Tuesday, November 10, 2009

The Grandest of Trout

Arizona's Grand Canyon is a special place for many people, myself included. I called the South Rim "home" for four years. That was a time in my life that I'll always cherish. A big part of my Grand Canyon experience was defined by the people that came and went from my life during those years, they really helped me to grow as a person, to open my mind to new possibilities, cultures and ideals. Bigger still was the effect that the canyon itself had on me. Whether sitting on the rim, or exploring the inner canyon, the place has a way of putting everything in perspective, and of fostering a certain awareness within a person. It is hard not to feel a strong connection to a place like this. The trout fishing isn't too shabby either.

Since leaving, I've promised myself I'd get back to the canyon every year. So far I've made good on that promise. Each of the past three fall seasons I've managed to drag my Dad down to the bottom of the canyon at Bright Angel Creek (actually, he does fine going down, it's on the way up that the dragging occurs). It's not usually too tough to talk my old man into the trip as I think he feels a similar connection to the place, in his younger days he spent a lot of time on the oars during Museum of N. AZ river research trips through the canyon.

This fall we made the hike to BA Creek with a friend of my Dad's, Tom, a beginning fly fisherman. On the day of the hike-in we drove up from PHX pre-dawn, had our traditional breakfast at El Tovar and hit the BA Trail for the 10 mile trek. Our loads were pretty light this year, we all just carried day packs with personal items, water, snacks and fishing gear. I had scored beds and dinners for us at Phantom Ranch, thanks to a personal connection (thanks Barry, take it easy in TX!). It was good to be back in the heart of the canyon, not much had changed since last time, save for quite a few new faces amongst the "ranchers". We quickly settled into our accommodations and rigged up our rods...daylight was burning!

It was early November and by this time in years past there were usually a decent number of browns running up the creek from the Colorado River, and often some very nice rainbows trailing them. Of course things have really changed in recent years with the NPS sanctioned removal of non-native brown trout (and rainbows) from the river and creek. I hit one of my favorite holes right off the bat, a deep pool adjacent to the ranch, where I've consistently found some big fish. This year was no different, a brace of beautiful, wild rainbows fell for my black woolly bugger. At that moment, all was right with the world. I gave a few casting tips to Tom and helped him with the nuts and bolts of line handling. Fortunately this creek is not a very technical fishery and he quickly had a feisty little rainbow on the line. No sooner had we released his fish, the ranch's dinner bell rang.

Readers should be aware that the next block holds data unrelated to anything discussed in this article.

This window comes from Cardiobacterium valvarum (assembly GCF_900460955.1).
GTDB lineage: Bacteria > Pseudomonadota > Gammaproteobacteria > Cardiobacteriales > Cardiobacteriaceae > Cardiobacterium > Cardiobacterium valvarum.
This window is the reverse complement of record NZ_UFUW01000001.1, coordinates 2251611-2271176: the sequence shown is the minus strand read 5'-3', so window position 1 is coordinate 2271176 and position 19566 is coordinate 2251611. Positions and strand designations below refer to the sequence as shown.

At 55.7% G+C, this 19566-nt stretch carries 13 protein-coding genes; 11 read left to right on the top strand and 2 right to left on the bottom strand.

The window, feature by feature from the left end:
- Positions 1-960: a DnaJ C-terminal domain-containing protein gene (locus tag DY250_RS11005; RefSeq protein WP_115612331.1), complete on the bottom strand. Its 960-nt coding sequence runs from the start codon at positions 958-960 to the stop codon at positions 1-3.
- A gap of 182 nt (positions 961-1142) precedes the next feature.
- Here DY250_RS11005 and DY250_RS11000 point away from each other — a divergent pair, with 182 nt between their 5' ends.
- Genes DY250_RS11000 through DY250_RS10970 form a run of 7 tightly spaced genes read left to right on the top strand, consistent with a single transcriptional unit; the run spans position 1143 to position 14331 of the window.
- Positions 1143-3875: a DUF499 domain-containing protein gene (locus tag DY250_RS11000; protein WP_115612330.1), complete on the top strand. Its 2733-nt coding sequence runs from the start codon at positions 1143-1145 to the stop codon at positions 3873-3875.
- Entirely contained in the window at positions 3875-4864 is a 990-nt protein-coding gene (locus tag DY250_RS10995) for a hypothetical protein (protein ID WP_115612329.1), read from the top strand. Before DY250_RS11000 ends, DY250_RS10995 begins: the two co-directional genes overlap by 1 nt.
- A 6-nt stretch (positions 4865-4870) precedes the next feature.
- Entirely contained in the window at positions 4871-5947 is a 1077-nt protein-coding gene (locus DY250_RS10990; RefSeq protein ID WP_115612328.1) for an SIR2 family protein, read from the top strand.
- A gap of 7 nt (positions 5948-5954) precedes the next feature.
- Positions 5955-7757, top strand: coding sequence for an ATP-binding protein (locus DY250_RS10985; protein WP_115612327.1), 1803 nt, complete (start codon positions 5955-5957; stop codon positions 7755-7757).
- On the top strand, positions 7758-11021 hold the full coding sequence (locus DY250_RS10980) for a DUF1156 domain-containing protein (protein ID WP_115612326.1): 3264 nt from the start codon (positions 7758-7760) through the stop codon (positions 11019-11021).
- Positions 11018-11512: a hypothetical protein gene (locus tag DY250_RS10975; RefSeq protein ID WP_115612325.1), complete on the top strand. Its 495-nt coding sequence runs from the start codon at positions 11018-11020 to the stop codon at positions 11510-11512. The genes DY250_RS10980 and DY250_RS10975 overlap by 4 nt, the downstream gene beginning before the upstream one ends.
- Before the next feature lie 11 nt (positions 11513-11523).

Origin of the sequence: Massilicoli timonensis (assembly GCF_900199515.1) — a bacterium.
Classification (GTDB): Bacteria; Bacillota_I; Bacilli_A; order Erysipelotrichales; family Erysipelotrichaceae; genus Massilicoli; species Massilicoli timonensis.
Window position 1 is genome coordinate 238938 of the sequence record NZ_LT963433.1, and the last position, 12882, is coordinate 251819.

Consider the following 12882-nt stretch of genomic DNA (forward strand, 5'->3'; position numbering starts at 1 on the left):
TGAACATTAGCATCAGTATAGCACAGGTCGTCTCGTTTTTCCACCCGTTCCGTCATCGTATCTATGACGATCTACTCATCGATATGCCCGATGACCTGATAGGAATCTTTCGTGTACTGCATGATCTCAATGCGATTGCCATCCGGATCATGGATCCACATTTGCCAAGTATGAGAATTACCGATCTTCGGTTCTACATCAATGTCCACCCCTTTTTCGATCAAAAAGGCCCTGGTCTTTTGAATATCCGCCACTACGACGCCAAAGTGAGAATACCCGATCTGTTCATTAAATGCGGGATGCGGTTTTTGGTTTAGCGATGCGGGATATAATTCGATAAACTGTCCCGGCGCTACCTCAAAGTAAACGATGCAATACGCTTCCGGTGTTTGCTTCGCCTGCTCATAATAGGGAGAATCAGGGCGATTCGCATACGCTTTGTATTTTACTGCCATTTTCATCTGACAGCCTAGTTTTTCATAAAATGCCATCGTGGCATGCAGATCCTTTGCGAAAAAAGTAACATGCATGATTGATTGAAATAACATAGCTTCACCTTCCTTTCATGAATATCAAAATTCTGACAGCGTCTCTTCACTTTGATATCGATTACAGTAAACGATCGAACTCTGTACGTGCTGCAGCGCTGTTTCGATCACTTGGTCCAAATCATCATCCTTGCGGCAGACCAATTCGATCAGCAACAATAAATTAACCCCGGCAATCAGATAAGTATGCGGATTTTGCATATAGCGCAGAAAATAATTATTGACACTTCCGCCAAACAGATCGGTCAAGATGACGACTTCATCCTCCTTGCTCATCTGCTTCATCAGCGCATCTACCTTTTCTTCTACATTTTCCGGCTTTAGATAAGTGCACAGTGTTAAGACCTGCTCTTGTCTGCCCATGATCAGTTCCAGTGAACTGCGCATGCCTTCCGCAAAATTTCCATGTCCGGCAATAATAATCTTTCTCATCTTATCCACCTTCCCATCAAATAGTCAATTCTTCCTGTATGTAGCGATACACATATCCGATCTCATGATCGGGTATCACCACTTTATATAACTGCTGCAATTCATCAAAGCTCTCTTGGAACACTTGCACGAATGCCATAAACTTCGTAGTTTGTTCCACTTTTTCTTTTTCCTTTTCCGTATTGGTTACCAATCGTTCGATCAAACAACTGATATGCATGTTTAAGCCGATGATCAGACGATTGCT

Dinner at the ranch is always an event in and of itself, the historic dining room is packed with about 50 other hikers and mule riders from all over the country...and the world. The menu consisted of a hearty beef stew dinner, Tecate's and interesting conversation.

We awoke early the next morning, grabbed coffees from the dining room take-out window and watched the sun creep down the canyon walls. Today was our layover day, we didn't have to hike back out of the canyon until the following day. We hit the N. Kaibab Trail, fishing the best holes as we made our way upstream. Everyone was into fish throughout the day, though it appeared that the spawning browns were in short supply. Several nice rainbows (12-16") and an occasional brown took our offerings of buggers and large hare's ears. A couple of large, visible trout (20"+) eluded me in a deep hole that has stumped me more often than not over the years. As we made our way back down the trail toward the ranch, the smell of steaks grilling had our mouths watering.

After dinner I slipped out solo to fish the final hour of daylight at the confluence of the creek with the Colorado River. The river produced a couple of solid browns and rainbows that fought hard in the strong current. The spawning run hadn't materialized yet, but there were fish staging around the confluence.

We awoke early on our last day to bluebird skies. My Dad and Tom were eager to hit the trail, they were understandably anxious about the hike out. I bid them farewell, promising to reconvene with them halfway up the trail. I of course had fishing on my mind and set off for the river. I decided to try a side channel of the Colorado, below the Pipe Creek confluence. I picked up a lone rainbow on my tandem nymph rig, but knew I'd better get going if I was going to catch my group.

I set a break neck pace up Devil's Corkscrew and caught up with my companions not long after they'd arrived at Indian Gardens. We finished out the last few miles of the trail together. I played tour guide, pointing out pictographs along the trail and giving geology lessons. At the top of Jacob's Ladder we were lucky to come across a band of bighorn sheep, including an awesome full curl ram. As we topped out at Kolb Studio, we basked in euphoric exhaustion, feeling a sense of pride and accomplishment...and for me at least, a sense of renewed connection with this amazing place.

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